This file is the same as drawline.lsp, however, it contains deliberate errors. The focus of this routine is to provide the user with the opportunity to become familiar with Visual LISP debugging tools. This sample file is referenced in your online Help in :

Developing Programs With Visual LISP
Checking for Syntax Errors
Checking the Balance of Parentheses
Using Color Coding to Detect Syntax Errors

As explained earlier, this routine draws a line with the AutoCAD LINE command using the AutoLISP command function after it asks the user to specify a start point and end point. The user will first need to debug the program to make it functional. See Chapter 6 of your on-line Help documentation for information on Visual LISP’s debugging tools.

Executable functions :


Executable syntax :



This file contains two main functions that can be used to compare the speed of calling AutoCAD commands with the AutoLISP command function verses implementation of ActiveX methods. Both programs create a 3D mesh and return the time required to complete the task. The al-gf function uses AutoCAD commands to create the 3D mesh, and the vla-gf function uses ActiveX methods to create the 3D mesh.

You will need to make sure that the User Elapsed Timer is on (see the TIME command in your AutoCAD on-line Help).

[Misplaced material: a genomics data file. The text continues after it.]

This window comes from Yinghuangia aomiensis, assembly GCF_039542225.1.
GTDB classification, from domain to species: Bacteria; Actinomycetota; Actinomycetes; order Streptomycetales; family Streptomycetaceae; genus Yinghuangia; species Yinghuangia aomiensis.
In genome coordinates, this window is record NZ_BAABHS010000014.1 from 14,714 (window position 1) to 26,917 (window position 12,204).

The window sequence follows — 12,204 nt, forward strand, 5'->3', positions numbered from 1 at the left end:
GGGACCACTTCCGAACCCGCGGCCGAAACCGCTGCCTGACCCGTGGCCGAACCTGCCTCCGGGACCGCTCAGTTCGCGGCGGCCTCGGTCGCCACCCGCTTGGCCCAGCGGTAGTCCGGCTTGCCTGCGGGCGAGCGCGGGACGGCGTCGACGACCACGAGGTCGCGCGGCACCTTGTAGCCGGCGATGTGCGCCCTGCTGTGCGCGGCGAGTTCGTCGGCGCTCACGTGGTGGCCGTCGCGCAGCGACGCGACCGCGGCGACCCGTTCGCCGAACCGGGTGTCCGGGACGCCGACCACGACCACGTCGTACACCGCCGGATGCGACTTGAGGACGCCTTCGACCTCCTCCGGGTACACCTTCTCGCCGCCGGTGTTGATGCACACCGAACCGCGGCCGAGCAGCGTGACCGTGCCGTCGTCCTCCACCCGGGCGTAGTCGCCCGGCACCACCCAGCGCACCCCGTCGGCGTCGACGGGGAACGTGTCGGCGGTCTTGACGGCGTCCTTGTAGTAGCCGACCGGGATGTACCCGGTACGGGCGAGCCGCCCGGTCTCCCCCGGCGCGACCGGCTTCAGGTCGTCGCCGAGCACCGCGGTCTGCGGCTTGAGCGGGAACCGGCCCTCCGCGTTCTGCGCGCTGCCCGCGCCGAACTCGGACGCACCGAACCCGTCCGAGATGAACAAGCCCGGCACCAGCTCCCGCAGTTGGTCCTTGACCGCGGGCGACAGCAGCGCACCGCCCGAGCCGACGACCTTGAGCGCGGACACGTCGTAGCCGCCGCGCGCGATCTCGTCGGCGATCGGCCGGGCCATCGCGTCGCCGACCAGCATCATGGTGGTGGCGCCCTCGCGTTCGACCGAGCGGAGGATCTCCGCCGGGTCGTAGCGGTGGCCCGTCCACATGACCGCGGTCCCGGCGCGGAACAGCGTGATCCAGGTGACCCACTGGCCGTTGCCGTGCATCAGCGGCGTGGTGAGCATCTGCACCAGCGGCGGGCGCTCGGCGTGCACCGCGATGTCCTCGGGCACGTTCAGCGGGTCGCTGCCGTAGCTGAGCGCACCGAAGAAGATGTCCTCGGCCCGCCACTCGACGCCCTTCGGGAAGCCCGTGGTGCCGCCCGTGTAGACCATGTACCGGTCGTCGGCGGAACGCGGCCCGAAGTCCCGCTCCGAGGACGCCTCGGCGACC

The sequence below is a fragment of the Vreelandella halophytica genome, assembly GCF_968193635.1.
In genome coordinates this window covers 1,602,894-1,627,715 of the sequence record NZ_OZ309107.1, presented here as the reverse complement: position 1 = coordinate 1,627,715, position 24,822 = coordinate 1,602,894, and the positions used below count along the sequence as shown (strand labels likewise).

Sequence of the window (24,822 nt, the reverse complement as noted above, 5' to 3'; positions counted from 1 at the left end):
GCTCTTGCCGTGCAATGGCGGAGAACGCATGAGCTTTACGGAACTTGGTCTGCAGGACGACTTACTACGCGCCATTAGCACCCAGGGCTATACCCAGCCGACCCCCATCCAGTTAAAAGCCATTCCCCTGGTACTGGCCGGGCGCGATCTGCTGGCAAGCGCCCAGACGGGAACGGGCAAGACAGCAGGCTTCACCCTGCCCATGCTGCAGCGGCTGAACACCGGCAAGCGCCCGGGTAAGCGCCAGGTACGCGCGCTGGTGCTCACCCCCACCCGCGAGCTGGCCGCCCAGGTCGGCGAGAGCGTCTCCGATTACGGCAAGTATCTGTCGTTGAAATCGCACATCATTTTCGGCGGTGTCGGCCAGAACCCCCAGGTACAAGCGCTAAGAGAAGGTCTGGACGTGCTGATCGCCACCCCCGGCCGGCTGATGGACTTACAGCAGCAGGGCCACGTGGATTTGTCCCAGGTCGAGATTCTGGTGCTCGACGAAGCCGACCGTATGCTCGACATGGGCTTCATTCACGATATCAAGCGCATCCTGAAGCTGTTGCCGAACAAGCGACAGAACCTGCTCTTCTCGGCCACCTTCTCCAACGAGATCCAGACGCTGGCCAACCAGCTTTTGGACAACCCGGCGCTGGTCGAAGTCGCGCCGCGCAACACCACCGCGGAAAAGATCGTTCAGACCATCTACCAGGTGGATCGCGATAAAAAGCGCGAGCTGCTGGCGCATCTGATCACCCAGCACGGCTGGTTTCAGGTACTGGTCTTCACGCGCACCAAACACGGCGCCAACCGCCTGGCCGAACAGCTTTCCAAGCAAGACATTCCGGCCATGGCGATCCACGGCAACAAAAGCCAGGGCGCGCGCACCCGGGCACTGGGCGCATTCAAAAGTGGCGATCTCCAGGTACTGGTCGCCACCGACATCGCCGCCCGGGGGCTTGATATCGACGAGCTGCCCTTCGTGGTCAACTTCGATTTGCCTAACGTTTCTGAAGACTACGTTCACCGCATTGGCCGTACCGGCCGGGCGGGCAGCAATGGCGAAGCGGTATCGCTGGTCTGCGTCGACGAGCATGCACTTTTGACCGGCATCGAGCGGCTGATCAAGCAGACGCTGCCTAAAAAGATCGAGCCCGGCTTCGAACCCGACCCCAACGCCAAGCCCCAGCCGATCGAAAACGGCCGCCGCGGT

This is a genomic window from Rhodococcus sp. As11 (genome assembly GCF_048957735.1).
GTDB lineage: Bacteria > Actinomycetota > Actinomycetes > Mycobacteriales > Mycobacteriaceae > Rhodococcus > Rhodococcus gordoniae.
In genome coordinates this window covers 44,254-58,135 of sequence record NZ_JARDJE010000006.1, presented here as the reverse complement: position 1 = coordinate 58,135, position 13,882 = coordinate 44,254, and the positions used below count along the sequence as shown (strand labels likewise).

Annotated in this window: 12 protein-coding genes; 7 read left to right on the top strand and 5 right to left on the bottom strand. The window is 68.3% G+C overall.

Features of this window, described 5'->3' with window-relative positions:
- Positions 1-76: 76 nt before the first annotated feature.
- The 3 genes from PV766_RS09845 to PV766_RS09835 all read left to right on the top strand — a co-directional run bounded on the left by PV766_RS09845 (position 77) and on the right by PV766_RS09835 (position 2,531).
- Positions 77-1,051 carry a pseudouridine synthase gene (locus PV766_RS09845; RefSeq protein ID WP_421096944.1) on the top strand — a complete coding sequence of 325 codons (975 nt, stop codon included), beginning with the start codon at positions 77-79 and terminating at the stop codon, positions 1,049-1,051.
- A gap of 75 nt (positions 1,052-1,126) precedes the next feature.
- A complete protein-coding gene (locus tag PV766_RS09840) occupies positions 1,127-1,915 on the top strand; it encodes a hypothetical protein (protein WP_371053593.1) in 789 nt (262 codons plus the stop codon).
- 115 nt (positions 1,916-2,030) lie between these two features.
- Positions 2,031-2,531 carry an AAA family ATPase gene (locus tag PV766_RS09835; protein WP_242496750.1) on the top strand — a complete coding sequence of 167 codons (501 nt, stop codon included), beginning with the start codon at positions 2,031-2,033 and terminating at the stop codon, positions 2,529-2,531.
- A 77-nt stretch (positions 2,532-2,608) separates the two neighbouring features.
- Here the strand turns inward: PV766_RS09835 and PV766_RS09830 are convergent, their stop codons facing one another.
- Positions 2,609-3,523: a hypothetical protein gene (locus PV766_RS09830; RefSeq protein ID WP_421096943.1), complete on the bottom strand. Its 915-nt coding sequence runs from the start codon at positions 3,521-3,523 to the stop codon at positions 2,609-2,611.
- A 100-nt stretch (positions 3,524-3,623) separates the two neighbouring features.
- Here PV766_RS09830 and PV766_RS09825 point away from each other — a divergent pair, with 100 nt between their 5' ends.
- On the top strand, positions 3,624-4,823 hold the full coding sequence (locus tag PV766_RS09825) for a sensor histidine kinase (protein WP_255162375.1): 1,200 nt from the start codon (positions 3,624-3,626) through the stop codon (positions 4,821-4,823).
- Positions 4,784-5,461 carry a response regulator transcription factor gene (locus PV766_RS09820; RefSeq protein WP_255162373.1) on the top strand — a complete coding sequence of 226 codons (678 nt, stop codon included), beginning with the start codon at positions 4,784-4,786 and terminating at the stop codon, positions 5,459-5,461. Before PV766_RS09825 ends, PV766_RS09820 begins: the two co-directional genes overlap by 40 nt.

Executable functions :

c:vla-gf (ActiveX methods)
c:al-gf (AutoCAD commands)

Executable syntax :


Note: The first time an ActiveX function is executed, you may notice less of a speed improvement than expected because the environment may need to be initialized or AutoCAD may need to reclaim memory. Subsequent calls using that connection will be significantly faster than calling AutoCAD commands using the AutoLISP command function.


This sample file demonstrates the difference between implicitly and explicitly exporting functions to AutoCAD and AutoLISP from the Visual LISP environment.

The c:hello command is a Command defined function ("c:") and is therefore implicitly exported to AutoLISP and can be called from the AutoCAD command line when loaded in Visual LISP.

The HELLO function passes an argument to a princ expression as the second part of a string that is printed at the command line. It is called by the hello-autocad function which is explicitly exported to AutoLISP using the vl-acad-defun function when loaded in Visual LISP.